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Re: Distinquishing #'s in nested pure functions

  • To: mathgroup at
  • Subject: [mg126273] Re: Distinquishing #'s in nested pure functions
  • From: Bill Rowe <readnews at>
  • Date: Sat, 28 Apr 2012 05:26:09 -0400 (EDT)
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On 4/27/12 at 6:48 AM, dsnead6 at (Dave Snead) wrote:

>Is there a way to distinguish the #'s in nested pure functions?

>As a simple example:

>f[x_, y_] := x - y

>Select[{1, 2, 3}, (f[#, #] & /@ {-1, -2, -3}) == {3, 4, 5} &]

>I want the 1st # to correspond with the outer & (the equal) and the
>2nd # with the inner & (the map) The answer in this example should
>by {2} (of course, the statement as written above does not do the

>Can Mathematica distinguish these #'s?

Did you try your example above? Did it work as you wanted? The
most efficient way to answer questions of the form "Can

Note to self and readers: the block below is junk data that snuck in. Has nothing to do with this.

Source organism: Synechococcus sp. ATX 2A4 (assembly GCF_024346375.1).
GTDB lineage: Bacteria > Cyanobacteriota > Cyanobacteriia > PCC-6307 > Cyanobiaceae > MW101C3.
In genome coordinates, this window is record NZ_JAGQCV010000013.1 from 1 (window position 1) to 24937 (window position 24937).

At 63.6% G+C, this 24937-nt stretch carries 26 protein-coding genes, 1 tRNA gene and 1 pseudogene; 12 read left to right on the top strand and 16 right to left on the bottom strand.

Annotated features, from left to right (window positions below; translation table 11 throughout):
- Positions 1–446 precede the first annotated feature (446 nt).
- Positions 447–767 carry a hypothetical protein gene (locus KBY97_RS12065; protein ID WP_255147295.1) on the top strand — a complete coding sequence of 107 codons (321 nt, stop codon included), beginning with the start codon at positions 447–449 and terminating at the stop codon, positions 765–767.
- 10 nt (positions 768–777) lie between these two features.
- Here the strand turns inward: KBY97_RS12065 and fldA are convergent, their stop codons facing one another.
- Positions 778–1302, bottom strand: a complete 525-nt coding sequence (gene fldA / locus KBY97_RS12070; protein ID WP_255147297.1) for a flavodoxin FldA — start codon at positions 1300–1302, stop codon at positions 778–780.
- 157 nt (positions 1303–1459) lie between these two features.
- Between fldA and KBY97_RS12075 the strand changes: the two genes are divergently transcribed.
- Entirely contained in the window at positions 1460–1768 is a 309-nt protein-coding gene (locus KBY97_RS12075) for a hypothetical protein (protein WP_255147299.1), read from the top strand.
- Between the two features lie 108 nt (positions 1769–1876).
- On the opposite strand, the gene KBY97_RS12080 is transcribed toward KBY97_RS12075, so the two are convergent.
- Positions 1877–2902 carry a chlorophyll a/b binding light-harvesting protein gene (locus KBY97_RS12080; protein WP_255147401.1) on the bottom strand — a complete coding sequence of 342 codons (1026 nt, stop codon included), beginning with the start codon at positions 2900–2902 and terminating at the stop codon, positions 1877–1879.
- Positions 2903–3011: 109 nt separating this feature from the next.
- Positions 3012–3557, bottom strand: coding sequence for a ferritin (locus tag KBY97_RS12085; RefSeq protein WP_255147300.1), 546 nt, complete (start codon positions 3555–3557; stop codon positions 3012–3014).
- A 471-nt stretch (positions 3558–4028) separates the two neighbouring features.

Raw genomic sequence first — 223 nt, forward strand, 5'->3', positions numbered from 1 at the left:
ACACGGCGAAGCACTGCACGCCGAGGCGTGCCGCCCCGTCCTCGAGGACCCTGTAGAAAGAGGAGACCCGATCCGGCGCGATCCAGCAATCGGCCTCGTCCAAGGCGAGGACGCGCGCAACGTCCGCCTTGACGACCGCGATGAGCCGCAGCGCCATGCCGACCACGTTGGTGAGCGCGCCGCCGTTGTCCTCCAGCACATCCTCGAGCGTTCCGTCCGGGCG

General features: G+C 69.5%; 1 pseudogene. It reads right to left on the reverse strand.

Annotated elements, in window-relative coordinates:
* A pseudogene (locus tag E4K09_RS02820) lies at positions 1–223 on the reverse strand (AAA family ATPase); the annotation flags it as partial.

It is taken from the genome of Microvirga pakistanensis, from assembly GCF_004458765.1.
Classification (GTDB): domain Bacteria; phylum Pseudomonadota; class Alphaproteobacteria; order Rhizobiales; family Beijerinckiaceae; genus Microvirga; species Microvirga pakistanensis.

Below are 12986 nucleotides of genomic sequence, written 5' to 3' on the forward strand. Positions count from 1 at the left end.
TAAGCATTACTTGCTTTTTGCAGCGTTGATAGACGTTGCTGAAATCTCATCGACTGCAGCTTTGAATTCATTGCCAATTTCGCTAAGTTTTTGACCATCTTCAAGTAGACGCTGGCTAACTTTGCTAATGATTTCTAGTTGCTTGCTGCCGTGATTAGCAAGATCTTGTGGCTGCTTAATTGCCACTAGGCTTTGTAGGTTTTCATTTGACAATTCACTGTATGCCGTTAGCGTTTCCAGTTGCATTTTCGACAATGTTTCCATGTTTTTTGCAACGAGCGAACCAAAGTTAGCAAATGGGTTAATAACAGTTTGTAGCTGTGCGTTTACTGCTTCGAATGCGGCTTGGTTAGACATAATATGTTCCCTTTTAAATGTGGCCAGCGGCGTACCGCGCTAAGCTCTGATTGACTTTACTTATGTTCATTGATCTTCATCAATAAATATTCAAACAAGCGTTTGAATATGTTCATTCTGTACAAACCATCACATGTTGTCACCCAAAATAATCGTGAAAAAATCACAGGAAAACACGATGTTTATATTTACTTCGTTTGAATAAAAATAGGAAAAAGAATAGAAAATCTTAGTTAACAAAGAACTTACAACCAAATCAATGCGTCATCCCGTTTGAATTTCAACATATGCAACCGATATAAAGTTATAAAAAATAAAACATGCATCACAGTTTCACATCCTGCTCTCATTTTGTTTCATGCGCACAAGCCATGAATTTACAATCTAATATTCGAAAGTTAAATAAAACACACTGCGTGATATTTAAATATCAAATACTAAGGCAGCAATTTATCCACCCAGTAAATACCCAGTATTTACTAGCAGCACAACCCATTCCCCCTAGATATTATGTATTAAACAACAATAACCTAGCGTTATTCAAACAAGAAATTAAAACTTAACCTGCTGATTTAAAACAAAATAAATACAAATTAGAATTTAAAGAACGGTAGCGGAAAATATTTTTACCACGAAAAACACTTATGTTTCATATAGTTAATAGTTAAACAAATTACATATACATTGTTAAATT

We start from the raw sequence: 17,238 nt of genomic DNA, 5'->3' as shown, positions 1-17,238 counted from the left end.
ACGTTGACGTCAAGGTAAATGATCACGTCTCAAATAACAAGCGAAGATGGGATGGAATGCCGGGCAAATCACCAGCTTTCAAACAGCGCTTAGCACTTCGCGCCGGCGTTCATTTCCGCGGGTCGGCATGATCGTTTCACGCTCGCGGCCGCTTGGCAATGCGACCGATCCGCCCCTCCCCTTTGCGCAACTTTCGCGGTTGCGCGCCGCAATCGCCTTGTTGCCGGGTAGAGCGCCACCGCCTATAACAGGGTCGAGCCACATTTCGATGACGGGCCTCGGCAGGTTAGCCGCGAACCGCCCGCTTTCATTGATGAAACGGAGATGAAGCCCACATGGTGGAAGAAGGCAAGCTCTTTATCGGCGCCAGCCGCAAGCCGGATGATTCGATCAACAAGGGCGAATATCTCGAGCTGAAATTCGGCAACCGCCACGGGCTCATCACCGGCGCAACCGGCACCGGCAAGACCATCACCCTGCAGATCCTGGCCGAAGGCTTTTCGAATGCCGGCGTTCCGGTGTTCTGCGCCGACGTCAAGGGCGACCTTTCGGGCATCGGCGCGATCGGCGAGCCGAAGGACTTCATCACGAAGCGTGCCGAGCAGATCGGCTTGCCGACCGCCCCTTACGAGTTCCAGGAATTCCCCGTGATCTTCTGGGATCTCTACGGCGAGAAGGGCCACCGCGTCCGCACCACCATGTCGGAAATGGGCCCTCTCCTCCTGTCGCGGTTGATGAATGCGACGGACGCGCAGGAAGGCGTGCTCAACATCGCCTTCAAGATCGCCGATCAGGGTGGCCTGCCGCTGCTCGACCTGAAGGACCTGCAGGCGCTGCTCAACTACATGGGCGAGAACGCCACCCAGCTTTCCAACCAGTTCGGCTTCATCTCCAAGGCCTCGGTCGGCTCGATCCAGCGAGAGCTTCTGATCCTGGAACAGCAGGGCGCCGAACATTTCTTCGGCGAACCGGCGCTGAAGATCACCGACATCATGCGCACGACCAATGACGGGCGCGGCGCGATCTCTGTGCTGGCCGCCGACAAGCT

Mathematica ... ?" is to try it.

If you try you I expect you to get an empty list as a result no
regardless of the contents of the list you give to Select to
select from.

Since you use parenthesis you are telling Mathematica to
evaluate the Map operation for every item in the list. That
operation will always return {0,0,0} since each both slots (#)
are filled with the the same element of the list f[#,#]& is
mapped to.

This result ({0,0,0}) is compared to {3,4,5} and found not
equal. So, for every element of the list you supply to Select,
the selection function returns False and no element is ever selected.

To see that things work as I've described above do

Trace[Select[{1, 2, 3}, (f[#, #] & /@ {-1, -2, -3}) == {3, 4, 5} &]]//TableForm

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